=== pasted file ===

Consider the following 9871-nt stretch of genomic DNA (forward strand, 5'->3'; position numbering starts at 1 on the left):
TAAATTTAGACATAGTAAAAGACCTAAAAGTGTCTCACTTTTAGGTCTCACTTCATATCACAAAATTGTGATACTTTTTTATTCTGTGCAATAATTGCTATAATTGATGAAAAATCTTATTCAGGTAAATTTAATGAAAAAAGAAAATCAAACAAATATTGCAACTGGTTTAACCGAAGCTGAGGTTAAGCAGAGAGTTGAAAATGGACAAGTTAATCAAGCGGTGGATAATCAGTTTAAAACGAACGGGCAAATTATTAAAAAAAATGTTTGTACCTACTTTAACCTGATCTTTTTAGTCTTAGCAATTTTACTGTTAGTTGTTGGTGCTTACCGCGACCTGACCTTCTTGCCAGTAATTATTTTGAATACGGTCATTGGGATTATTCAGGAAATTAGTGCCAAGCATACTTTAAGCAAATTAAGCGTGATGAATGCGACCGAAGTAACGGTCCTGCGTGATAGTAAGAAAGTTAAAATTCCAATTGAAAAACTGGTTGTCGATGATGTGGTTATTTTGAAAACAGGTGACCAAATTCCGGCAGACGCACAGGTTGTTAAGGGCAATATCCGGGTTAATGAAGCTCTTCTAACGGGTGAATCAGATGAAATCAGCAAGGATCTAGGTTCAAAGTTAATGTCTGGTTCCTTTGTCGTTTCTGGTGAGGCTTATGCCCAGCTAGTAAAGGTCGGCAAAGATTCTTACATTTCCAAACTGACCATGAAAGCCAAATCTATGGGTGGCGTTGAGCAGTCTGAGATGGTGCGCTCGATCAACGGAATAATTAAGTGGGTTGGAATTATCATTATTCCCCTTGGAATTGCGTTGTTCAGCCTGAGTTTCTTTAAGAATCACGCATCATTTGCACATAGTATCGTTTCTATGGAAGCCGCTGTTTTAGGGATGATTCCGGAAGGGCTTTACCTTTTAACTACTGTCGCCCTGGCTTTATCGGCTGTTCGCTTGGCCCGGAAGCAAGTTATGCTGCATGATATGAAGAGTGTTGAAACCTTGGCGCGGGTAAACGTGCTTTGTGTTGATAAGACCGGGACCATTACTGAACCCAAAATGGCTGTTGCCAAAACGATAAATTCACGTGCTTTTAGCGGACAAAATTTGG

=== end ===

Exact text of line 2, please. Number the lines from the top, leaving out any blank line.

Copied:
TAAATTTAGACATAGTAAAAGACCTAAAAGTGTCTCACTTTTAGGTCTCACTTCATATCACAAAATTGTGATACTTTTTTATTCTGTGCAATAATTGCTATAATTGATGAAAAATCTTATTCAGGTAAATTTAATGAAAAAAGAAAATCAAACAAATATTGCAACTGGTTTAACCGAAGCTGAGGTTAAGCAGAGAGTTGAAAATGGACAAGTTAATCAAGCGGTGGATAATCAGTTTAAAACGAACGGGCAAATTATTAAAAAAAATGTTTGTACCTACTTTAACCTGATCTTTTTAGTCTTAGCAATTTTACTGTTAGTTGTTGGTGCTTACCGCGACCTGACCTTCTTGCCAGTAATTATTTTGAATACGGTCATTGGGATTATTCAGGAAATTAGTGCCAAGCATACTTTAAGCAAATTAAGCGTGATGAATGCGACCGAAGTAACGGTCCTGCGTGATAGTAAGAAAGTTAAAATTCCAATTGAAAAACTGGTTGTCGATGATGTGGTTATTTTGAAAACAGGTGACCAAATTCCGGCAGACGCACAGGTTGTTAAGGGCAATATCCGGGTTAATGAAGCTCTTCTAACGGGTGAATCAGATGAAATCAGCAAGGATCTAGGTTCAAAGTTAATGTCTGGTTCCTTTGTCGTTTCTGGTGAGGCTTATGCCCAGCTAGTAAAGGTCGGCAAAGATTCTTACATTTCCAAACTGACCATGAAAGCCAAATCTATGGGTGGCGTTGAGCAGTCTGAGATGGTGCGCTCGATCAACGGAATAATTAAGTGGGTTGGAATTATCATTATTCCCCTTGGAATTGCGTTGTTCAGCCTGAGTTTCTTTAAGAATCACGCATCATTTGCACATAGTATCGTTTCTATGGAAGCCGCTGTTTTAGGGATGATTCCGGAAGGGCTTTACCTTTTAACTACTGTCGCCCTGGCTTTATCGGCTGTTCGCTTGGCCCGGAAGCAAGTTATGCTGCATGATATGAAGAGTGTTGAAACCTTGGCGCGGGTAAACGTGCTTTGTGTTGATAAGACCGGGACCATTACTGAACCCAAAATGGCTGTTGCCAAAACGATAAATTCACGTGCTTTTAGCGGACAAAATTTGG